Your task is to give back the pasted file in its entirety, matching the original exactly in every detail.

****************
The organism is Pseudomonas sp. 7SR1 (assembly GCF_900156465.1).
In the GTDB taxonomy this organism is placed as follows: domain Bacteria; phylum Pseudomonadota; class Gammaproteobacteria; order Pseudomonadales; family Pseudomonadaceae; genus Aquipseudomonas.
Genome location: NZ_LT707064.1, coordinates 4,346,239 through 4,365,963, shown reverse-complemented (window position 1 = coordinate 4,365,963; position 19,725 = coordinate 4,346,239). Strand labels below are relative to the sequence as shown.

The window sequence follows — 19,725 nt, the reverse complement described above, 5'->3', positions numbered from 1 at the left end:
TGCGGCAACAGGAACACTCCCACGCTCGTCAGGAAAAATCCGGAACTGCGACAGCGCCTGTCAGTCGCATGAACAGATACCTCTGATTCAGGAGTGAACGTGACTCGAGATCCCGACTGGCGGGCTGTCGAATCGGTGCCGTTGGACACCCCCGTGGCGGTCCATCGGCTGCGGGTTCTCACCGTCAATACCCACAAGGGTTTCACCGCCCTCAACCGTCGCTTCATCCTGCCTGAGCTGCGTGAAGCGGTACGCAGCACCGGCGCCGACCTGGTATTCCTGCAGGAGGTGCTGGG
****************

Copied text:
The organism is Pseudomonas sp. 7SR1 (assembly GCF_900156465.1).
In the GTDB taxonomy this organism is placed as follows: domain Bacteria; phylum Pseudomonadota; class Gammaproteobacteria; order Pseudomonadales; family Pseudomonadaceae; genus Aquipseudomonas.
Genome location: NZ_LT707064.1, coordinates 4,346,239 through 4,365,963, shown reverse-complemented (window position 1 = coordinate 4,365,963; position 19,725 = coordinate 4,346,239). Strand labels below are relative to the sequence as shown.

The window sequence follows — 19,725 nt, the reverse complement described above, 5'->3', positions numbered from 1 at the left end:
TGCGGCAACAGGAACACTCCCACGCTCGTCAGGAAAAATCCGGAACTGCGACAGCGCCTGTCAGTCGCATGAACAGATACCTCTGATTCAGGAGTGAACGTGACTCGAGATCCCGACTGGCGGGCTGTCGAATCGGTGCCGTTGGACACCCCCGTGGCGGTCCATCGGCTGCGGGTTCTCACCGTCAATACCCACAAGGGTTTCACCGCCCTCAACCGTCGCTTCATCCTGCCTGAGCTGCGTGAAGCGGTACGCAGCACCGGCGCCGACCTGGTATTCCTGCAGGAGGTGCTGGG